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Date Printed: June 23, 2017: 11:44 AM

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09-J1000-64

Original Effective Date: 04/15/12

Reviewed: 03/13/13

Revised: 11/01/15

Subject: Thiamine HCl Injection (vitamin B-1)

THIS MEDICAL COVERAGE GUIDELINE IS NOT AN AUTHORIZATION, CERTIFICATION, EXPLANATION OF BENEFITS, OR A GUARANTEE OF PAYMENT, NOR DOES IT SUBSTITUTE FOR OR CONSTITUTE MEDICAL ADVICE. ALL MEDICAL DECISIONS ARE SOLELY THE RESPONSIBILITY OF THE PATIENT AND PHYSICIAN. BENEFITS ARE DETERMINED BY THE GROUP CONTRACT, MEMBER BENEFIT BOOKLET, AND/OR INDIVIDUAL SUBSCRIBER CERTIFICATE IN EFFECT AT THE TIME SERVICES WERE RENDERED. THIS MEDICAL COVERAGE GUIDELINE APPLIES TO ALL LINES OF BUSINESS UNLESS OTHERWISE NOTED IN THE PROGRAM EXCEPTIONS SECTION.

           
Position Statement Dosage/ Administration Billing/Coding Reimbursement Program Exceptions Definitions
           
Related Guidelines Other References Updates
           

DESCRIPTION:

Thiamine, or vitamin B1, is a water-soluble vitamin found in such foods as yeast, cereal grains, legumes, peas, nuts, pork, and beef. Thiamine deficiency causes beriberi. Thiamine is also used to prevent peripheral neuritis associated with pellagra and pregnancy. This vitamin is also beneficial in treating metabolic disorders associated with subacute necrotizing encephalomyelopathy, branched-chain aminoacidopathy, and lactic acidosis associated with pyruvate carboxylase deficiency. Thiamine is considered a standard agent in the treatment of a member with undiagnosed coma.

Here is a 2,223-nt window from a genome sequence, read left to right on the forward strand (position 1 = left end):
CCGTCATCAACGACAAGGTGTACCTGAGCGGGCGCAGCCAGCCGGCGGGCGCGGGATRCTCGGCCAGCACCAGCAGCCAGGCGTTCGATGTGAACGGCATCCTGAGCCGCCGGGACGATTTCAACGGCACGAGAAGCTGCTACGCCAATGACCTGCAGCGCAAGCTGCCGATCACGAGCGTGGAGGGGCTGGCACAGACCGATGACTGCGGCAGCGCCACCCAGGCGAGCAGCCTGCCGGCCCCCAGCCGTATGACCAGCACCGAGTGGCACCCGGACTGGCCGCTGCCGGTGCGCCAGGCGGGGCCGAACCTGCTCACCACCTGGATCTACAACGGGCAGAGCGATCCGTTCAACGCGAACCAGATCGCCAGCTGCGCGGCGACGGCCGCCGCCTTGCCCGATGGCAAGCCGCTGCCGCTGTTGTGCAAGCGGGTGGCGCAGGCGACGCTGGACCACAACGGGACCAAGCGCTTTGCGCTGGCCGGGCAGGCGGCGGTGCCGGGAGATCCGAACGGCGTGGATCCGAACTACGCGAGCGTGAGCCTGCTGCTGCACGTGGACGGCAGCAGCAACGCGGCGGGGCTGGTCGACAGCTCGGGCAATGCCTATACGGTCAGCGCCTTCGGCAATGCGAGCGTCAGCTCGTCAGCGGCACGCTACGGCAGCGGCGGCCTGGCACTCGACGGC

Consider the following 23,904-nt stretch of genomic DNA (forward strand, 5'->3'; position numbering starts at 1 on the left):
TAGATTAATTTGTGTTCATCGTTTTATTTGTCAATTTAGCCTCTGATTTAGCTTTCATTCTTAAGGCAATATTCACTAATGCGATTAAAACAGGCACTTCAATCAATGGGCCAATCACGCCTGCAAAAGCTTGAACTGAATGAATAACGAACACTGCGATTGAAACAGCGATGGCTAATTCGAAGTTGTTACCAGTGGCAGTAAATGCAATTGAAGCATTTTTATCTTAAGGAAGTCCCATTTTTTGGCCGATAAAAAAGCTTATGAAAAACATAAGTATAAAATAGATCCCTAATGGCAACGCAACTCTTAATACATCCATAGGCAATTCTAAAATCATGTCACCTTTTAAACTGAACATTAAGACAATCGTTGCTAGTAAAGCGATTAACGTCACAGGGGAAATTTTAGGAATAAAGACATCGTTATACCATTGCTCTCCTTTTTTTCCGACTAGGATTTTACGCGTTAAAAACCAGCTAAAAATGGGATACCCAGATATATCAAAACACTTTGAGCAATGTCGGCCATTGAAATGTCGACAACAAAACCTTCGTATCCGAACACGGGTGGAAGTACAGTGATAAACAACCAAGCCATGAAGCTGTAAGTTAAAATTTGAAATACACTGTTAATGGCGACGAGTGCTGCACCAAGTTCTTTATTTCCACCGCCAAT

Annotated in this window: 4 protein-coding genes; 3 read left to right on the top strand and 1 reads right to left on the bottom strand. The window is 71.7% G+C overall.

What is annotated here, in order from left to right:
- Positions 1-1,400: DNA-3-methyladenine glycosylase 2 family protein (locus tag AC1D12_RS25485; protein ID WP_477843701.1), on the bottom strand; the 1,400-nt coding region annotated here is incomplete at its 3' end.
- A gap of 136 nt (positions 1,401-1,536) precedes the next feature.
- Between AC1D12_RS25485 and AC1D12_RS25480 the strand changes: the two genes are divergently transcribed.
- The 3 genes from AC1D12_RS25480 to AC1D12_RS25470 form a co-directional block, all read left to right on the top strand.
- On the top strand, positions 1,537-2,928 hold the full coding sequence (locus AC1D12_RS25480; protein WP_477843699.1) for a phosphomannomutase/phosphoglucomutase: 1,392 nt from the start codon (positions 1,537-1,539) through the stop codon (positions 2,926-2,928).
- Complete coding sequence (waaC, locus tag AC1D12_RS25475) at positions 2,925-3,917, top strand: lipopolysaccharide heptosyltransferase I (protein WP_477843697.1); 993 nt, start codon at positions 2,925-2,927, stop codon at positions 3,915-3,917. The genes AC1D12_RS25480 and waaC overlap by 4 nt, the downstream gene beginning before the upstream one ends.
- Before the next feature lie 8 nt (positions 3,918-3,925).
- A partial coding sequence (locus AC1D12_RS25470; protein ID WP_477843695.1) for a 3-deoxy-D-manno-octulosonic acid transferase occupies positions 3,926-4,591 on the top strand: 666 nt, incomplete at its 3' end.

Thiamine is converted to the active coenzyme thiamine pyrophosphate by the enzyme thiamine diphosphokinase. Thiamine pyrophosphate functions in carbohydrate metabolism in decarboxylation of alpha-keto acids and in the hexose monophosphate shunt. Doses beyond those needed to perform these functions have no known pharmacological effects

Thiamine was approved by the FDA at its inception in 1938.

POSITION STATEMENT:

Thiamine HCI injection is considered medically necessary for treatment of the following conditions and the dose does not exceed 1000 mg:

• Acute alcohol withdrawal syndrome

Beriberi

• Coma

Thiamine responsive maple syrup urine disease (MSUD)

• Peripheral neuritis in pregnancy

Thiamine deficiency

• Severe vomiting of pregnancy

Wernicke’s disease

DOSAGE/ADMINISTRATION:

THIS INFORMATION IS PROVIDED FOR INFORMATIONAL PURPOSES ONLY AND SHOULD NOT BE USED AS A SOURCE FOR MAKING PRESCRIBING OR OTHER MEDICAL DETERMINATIONS. PROVIDERS SHOULD REFER TO THE MANUFACTURER’S FULL PRESCRIBING INFORMATION FOR DOSAGE GUIDELINES AND OTHER INFORMATION RELATED TO THIS MEDICATION BEFORE MAKING ANY CLINICAL DECISIONS REGARDING ITS USAGE.

Acute alcohol withdrawal syndrome: up to 100mg

Beriberi: 60 mg per day.

Coma: 100mg at presentation.

Maple syrup urine disease (MUSA): up to 1000 mg per day.

Peripheral neuritis in pregnancy – Severe vomiting in Pregnancy: up to 10 mg per day.

Thiamine deficiency (treatment and prophylaxis): up to 100 mg per day.

Wernicke’s disease: up to 1000 mg for the first 12 hours, and up to 100 mg per day thereafter.

PRECAUTIONS:

Hypersensitivity reactions: serious hypersensitivity/anaphylactic reactions can occur.

Multiple vitamin deficiency: simple vitamin B1 deficiency is rare, suspect multiple vitamin deficiencies.

BILLING/CODING INFORMATION:

HCPCS Coding

J3411

Injection, thiamine HCl, 100 mg

ICD-10 Diagnoses Codes That Support Medical Necessity (Effective 10/01/15)

E51.11

dry beriberi

E51.12

wet beriberi

E51.8

other manifestations of thiamine deficiency

E51.9

thiamine deficiency, unspecified

E71.0

Maple-syrup-urine disease

G93.49

other encephalopathy

O26.829

pregnancy related peripheral neuritis, unspecified trimester